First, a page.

Merkel was in Russia to address an economic forum in St Petersburg hosted by Putin.
Russia's President Vladimir Putin presents Germany's Chancellor Angela Merkel with an old lithograph dedicated to the signing of a German-Russian trade agreement in 1894 at a press conference during an International Economic Forum in St Petersburg on June 21
Chancellor Angela Merkel told President Vladimir Putin on Friday that German art seized by the Soviets in the wake of World War II should be repatriated to Germany, a claim the Russian leader swiftly rejected.
The tense exchange took place as they opened an exhibition at the Hermitage museum in St Petersburg during a trip by Merkel to Russia. The exhibition about the Bronze Age includes 600 items carried off by the Soviet Union as war reparations, according to the German government.
Merkel said it was an important step that the works were now going on public display for the first time.
"It's our opinion that these exhibition pieces should be returned to Germany," she said.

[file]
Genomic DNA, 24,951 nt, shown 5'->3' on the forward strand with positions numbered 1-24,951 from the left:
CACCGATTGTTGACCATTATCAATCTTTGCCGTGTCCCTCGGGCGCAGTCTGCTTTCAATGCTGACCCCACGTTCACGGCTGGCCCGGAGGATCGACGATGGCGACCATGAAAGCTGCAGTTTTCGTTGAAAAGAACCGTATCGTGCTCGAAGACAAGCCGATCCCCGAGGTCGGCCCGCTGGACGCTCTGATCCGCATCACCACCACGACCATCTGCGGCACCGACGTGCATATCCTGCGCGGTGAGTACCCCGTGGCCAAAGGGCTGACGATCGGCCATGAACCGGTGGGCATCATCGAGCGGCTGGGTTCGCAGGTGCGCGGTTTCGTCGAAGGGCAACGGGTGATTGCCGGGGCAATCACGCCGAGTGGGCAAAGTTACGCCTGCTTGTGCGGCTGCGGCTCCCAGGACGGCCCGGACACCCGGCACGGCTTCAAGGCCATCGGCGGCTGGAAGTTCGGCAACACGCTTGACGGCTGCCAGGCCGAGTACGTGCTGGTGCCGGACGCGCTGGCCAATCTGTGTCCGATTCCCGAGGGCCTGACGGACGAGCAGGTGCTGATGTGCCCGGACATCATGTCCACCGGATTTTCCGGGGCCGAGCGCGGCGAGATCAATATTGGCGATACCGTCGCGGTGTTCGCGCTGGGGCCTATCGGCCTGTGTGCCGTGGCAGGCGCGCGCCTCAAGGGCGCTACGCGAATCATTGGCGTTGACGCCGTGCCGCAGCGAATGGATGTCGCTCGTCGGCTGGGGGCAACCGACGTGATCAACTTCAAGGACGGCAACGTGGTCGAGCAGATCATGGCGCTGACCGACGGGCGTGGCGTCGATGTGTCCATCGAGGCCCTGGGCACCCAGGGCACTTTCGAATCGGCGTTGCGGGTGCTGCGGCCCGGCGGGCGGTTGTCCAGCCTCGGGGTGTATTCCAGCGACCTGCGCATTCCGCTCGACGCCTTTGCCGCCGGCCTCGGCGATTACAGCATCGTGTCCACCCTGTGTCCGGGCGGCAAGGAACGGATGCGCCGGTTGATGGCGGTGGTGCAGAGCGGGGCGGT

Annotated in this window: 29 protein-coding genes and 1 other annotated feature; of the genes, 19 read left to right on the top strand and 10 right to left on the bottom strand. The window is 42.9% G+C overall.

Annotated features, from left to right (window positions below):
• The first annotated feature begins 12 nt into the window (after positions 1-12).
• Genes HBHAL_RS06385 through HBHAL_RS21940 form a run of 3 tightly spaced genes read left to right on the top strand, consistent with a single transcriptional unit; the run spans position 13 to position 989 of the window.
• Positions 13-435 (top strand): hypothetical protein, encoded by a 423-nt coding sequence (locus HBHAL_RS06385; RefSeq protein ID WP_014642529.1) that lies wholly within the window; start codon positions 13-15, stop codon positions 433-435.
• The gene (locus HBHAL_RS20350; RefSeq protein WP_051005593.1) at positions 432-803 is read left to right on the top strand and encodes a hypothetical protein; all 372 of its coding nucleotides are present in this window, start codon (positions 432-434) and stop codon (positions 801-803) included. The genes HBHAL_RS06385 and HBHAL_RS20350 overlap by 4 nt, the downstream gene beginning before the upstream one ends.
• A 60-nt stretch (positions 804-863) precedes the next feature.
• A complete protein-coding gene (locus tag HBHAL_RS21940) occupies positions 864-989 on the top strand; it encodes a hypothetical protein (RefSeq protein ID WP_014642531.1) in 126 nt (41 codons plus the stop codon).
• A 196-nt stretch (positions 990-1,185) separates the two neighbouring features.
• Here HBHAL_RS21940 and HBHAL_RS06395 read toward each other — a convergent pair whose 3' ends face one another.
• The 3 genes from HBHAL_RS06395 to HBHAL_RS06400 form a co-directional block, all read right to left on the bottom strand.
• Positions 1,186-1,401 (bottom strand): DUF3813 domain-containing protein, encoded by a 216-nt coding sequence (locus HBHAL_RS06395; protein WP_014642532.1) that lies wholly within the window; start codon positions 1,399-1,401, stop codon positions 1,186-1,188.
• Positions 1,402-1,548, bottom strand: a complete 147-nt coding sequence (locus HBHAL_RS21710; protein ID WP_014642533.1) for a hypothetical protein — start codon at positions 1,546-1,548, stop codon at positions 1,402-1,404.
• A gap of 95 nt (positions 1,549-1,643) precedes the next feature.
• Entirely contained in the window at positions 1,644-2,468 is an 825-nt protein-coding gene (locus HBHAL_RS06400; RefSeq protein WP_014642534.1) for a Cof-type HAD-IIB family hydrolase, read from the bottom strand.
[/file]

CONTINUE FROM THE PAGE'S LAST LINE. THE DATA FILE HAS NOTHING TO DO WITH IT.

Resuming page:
Putin replied that it was time to stop making repatriation claims against each other, otherwise Turkey could also demand the return of art from Germany. He said it didn't matter to the average citizen if art is displayed in Berlin, St Petersburg, Moscow or in Turkey.
According to Berlin's Humboldt University, the Soviets plundered more than a million books and thousands of works of art at the end of the war.
Many pieces have still not been traced and it remains a touchy issue in both countries.
The Hermitage museum exhibition, The Bronze Age of Europe: Europe Without Borders, opens to the public on Saturday, the anniversary of the Nazi invasion of the Soviet Union.
According to the Hermitage website, the exhibition includes items from a collection known as Priam's Treasure, which were discovered by German archaeologist Heinrich Schliemann in the 19th century.
Earlier on Friday it had looked as if Merkel's trip to Russia was going to be eclipsed by a spat over the museum event when a German government spokesman in Berlin, Georg Streiter, said Russia had called off the event, arguing that "it was impossible for the host to find the time."
German media seized quickly upon the apparent last-minute change of schedule as a likely sign of deteriorating relations between the two countries, proclaiming an "uproar about looted art" and writing that "Putin is a miserable diplomat."
But Putin later dismissed the speculation of a bust-up and said the museum trip was going ahead. He said there had been some uncertainty over whether there would be time for the event.